Missouri is, um, not happy at the NCAA’s Committee on Infractions. Justifiably so.
In case you missed it earlier on Thursday, the NCAA released their decision banning the Tigers from the postseason in 2019 among other penalties relating to their infractions case involving academic fraud and a tutor who completed work for several student-athletes. While the outrage from fans of the program was predictable in seeing the punishment not quite fitting the crime (especially in light of other cases like at North Carolina), it’s a sentiment that appears to be shared by the Mizzou administration.
“Once these issues were brought to our attention in November 2016, the university moved swiftly and fully cooperated with the NCAA Enforcement staff to jointly investigate the allegations that were made. We are shocked and dismayed by the penalties that have been imposed today and will aggressively fight for what is right,” athletic director Jim Sterk said in a statement. “The Committee on Infractions has abused its discretion in applying penalties in this case, and the University will immediately appeal this decision that has placed unfair penalties on our department and programs. It is hard to fathom that the University could be cited for exemplary cooperation throughout this case, and yet end up with these unprecedented penalties that could unfairly and adversely impact innocent current and future Mizzou student-athletes.”
As a result of all that, Missouri appears to be appealing the NCAA’s decision and will go through the resulting process as a result. We’re far enough out that we should get a decision in time to know if the Tigers are ineligible for the SEC title game or (more pressing) a bowl game this fall but when a final ruling comes down is anybody’s guess.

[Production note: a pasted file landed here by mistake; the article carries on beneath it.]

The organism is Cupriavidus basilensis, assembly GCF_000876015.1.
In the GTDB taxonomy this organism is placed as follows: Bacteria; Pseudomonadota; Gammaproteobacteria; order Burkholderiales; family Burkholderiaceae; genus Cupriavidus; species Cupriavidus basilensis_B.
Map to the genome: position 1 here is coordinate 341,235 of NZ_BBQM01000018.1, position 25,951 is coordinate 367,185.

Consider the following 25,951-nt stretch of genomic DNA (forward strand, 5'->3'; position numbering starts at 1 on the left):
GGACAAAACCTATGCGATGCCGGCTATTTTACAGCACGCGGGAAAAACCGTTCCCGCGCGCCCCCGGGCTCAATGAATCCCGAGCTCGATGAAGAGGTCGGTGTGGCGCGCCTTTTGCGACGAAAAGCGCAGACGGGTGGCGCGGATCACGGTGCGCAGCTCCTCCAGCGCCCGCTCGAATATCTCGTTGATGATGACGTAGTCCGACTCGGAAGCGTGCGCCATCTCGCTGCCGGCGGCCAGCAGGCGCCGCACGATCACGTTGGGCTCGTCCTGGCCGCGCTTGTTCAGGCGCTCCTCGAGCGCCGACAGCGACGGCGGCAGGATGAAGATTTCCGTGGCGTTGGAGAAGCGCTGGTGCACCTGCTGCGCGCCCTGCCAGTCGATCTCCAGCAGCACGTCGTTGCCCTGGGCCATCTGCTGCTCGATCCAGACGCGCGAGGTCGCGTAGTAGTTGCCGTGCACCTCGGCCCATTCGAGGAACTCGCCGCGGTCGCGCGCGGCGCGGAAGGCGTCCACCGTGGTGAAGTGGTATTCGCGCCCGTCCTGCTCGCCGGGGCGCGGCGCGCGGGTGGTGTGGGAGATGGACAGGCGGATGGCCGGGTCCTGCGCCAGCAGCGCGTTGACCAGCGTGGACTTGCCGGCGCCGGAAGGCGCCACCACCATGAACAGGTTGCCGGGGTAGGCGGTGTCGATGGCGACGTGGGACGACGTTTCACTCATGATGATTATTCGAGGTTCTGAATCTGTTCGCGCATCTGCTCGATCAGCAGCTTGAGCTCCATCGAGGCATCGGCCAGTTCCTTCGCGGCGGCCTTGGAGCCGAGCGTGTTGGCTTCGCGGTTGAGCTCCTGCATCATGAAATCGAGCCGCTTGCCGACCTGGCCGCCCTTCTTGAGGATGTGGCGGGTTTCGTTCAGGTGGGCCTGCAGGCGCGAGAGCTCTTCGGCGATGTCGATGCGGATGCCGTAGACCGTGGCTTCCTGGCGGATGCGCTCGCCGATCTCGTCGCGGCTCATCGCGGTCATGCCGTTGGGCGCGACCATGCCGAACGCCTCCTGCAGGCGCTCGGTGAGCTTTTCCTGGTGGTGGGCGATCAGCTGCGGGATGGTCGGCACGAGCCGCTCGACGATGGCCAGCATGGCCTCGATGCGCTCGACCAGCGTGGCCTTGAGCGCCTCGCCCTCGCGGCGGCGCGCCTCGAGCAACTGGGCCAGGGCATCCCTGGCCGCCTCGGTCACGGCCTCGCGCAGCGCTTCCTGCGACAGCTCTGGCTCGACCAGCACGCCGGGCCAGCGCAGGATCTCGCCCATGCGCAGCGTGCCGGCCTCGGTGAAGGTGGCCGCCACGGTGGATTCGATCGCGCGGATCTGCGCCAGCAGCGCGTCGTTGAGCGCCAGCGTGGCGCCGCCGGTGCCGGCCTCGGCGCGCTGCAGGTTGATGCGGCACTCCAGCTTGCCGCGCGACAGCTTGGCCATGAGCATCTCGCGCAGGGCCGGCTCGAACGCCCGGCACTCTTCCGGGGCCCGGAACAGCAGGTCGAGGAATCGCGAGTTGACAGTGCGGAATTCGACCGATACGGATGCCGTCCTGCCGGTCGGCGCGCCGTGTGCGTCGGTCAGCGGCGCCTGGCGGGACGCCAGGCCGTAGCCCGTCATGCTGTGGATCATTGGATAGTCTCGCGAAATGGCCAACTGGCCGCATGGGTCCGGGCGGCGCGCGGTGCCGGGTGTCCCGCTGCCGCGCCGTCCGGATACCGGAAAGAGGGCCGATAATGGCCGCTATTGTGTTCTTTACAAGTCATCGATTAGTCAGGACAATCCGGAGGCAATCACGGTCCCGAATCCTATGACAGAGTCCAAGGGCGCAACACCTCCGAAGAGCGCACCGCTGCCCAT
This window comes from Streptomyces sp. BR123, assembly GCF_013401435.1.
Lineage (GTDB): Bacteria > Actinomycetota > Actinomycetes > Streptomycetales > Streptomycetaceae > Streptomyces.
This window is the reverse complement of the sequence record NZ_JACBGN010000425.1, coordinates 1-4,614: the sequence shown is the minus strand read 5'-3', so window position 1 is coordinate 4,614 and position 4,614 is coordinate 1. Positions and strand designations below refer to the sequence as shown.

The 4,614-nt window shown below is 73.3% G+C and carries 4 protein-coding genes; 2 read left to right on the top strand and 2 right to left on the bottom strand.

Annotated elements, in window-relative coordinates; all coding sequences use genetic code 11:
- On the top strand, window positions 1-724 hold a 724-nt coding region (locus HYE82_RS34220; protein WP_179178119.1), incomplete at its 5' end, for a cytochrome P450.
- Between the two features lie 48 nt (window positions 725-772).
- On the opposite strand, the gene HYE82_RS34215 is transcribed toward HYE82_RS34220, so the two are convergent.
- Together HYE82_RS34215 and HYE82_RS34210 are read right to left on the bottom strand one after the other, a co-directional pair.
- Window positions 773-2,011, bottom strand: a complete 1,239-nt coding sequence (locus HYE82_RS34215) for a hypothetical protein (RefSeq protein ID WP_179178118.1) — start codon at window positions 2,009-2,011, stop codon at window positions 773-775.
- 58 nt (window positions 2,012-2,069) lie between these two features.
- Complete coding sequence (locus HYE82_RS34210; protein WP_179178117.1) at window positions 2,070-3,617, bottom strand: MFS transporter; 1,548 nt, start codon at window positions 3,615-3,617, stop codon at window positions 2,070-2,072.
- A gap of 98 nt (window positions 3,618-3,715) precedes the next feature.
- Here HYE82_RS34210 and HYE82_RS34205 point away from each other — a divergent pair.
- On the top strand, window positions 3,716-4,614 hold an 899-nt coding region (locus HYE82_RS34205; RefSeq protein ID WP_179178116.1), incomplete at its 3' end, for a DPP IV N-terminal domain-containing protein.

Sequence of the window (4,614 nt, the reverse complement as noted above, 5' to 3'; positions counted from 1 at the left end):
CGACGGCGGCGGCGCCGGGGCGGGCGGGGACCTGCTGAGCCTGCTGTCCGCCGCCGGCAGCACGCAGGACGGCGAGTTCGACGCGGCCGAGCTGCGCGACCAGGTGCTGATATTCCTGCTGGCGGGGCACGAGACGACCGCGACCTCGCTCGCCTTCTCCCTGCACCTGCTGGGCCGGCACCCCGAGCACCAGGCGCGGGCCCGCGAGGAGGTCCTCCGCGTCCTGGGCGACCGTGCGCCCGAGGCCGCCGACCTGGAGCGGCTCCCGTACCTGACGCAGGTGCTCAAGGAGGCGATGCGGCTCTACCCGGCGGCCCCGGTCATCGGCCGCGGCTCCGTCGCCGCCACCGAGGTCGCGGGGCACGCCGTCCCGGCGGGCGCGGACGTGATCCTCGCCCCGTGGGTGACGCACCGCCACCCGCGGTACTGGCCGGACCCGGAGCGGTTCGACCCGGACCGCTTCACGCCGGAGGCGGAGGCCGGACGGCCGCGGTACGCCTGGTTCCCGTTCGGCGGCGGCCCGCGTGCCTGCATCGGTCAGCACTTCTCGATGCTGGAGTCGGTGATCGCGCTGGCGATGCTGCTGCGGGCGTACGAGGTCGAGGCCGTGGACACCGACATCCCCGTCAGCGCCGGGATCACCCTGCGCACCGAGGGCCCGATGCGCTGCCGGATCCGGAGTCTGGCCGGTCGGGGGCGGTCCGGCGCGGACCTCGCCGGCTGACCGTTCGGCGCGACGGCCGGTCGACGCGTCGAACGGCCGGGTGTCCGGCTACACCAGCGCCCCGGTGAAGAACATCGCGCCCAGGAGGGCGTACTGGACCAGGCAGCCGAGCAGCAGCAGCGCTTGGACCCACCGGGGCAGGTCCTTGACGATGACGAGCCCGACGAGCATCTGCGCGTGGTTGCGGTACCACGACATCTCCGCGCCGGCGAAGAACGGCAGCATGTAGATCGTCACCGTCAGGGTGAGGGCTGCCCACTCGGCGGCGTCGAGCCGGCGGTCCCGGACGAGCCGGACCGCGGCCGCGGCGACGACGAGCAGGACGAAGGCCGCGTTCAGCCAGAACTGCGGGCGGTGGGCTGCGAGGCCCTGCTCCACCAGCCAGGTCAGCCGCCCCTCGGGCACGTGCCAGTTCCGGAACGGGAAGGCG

In the meantime, seniors on the football team and others with just one year of eligibility left should be allowed to transfer out of Columbia without penalty and be able to play right away at their next school according to NCAA bylaws. A report from The State however noted that highly touted Clemson transfer QB Kelly Bryant is still expected to remain with the program even in light of the decision that could result in possibly missing out on a bowl game.
It remains to be seen how many other players will actually take up the offer to transfer in the wake of the NCAA ruling but it seems the fight between the Tigers and the folks in Indianapolis is only just beginning.
You know we are getting close to award season in college football because it seems this week has been filled with announcements about semifinalists for every award possible. Welcome to the party, Lott IMPACT Trophy. A total of nine semifinalists were announced by the Lott IMPACT Trophy, which is awarded to the best defensive player with a focus on success on and off the field, integrity, maturity, performance, academics, community and tenacity.
The nine semifinalists for this year’s Lott IMPACT Trophy are:
- Derrick Brown, DL, Auburn
- Cole Christiansen, LB, Army
- Jordan Fuller, DB, Ohio State
- Brandon Jones, DB, Texas
- Kenneth Murray, LB, Oklahoma
- Chris Orr, LB, Wisconsin
- Isaiah Simmons, LB, Clemson
- Curtis Weaver, DL, Boise State
- Evan Weaver, LB, Cal
Linebacker remains a strong position for the Lott IMPACT Trophy this season, with five of the nine semifinalists playing a linebacker position.
This year’s recipient of the Lott IMPACT Trophy will be announced on Dec. 15 at the Pacific Club in Newport Beach. This list of nine semifinalists will be trimmed down to four finalists prior to the announcement.
Kentucky’s Josh Allen took home the award last season.